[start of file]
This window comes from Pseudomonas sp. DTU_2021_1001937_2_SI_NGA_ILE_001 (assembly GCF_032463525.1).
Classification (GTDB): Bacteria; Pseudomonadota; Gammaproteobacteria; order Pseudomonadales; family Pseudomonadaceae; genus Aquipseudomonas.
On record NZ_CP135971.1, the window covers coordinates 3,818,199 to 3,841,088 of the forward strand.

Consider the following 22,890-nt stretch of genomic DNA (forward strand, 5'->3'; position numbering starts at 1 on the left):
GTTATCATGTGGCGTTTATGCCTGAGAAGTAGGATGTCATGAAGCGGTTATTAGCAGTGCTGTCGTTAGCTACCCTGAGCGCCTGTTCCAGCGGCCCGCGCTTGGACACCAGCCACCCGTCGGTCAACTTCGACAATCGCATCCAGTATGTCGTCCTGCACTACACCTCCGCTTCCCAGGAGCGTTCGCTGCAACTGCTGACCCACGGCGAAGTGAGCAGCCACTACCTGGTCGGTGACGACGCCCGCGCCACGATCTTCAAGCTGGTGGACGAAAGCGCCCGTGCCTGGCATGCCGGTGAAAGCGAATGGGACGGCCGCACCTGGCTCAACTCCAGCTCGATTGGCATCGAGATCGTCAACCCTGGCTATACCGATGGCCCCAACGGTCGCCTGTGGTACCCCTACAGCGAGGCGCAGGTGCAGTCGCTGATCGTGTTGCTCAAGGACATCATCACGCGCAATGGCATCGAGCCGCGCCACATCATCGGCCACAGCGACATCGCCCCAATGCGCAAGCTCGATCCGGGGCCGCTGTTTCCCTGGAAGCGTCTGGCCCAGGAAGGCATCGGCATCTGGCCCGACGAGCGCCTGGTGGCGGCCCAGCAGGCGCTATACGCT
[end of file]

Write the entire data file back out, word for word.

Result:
This window comes from Pseudomonas sp. DTU_2021_1001937_2_SI_NGA_ILE_001 (assembly GCF_032463525.1).
Classification (GTDB): Bacteria; Pseudomonadota; Gammaproteobacteria; order Pseudomonadales; family Pseudomonadaceae; genus Aquipseudomonas.
On record NZ_CP135971.1, the window covers coordinates 3,818,199 to 3,841,088 of the forward strand.

Consider the following 22,890-nt stretch of genomic DNA (forward strand, 5'->3'; position numbering starts at 1 on the left):
GTTATCATGTGGCGTTTATGCCTGAGAAGTAGGATGTCATGAAGCGGTTATTAGCAGTGCTGTCGTTAGCTACCCTGAGCGCCTGTTCCAGCGGCCCGCGCTTGGACACCAGCCACCCGTCGGTCAACTTCGACAATCGCATCCAGTATGTCGTCCTGCACTACACCTCCGCTTCCCAGGAGCGTTCGCTGCAACTGCTGACCCACGGCGAAGTGAGCAGCCACTACCTGGTCGGTGACGACGCCCGCGCCACGATCTTCAAGCTGGTGGACGAAAGCGCCCGTGCCTGGCATGCCGGTGAAAGCGAATGGGACGGCCGCACCTGGCTCAACTCCAGCTCGATTGGCATCGAGATCGTCAACCCTGGCTATACCGATGGCCCCAACGGTCGCCTGTGGTACCCCTACAGCGAGGCGCAGGTGCAGTCGCTGATCGTGTTGCTCAAGGACATCATCACGCGCAATGGCATCGAGCCGCGCCACATCATCGGCCACAGCGACATCGCCCCAATGCGCAAGCTCGATCCGGGGCCGCTGTTTCCCTGGAAGCGTCTGGCCCAGGAAGGCATCGGCATCTGGCCCGACGAGCGCCTGGTGGCGGCCCAGCAGGCGCTATACGCT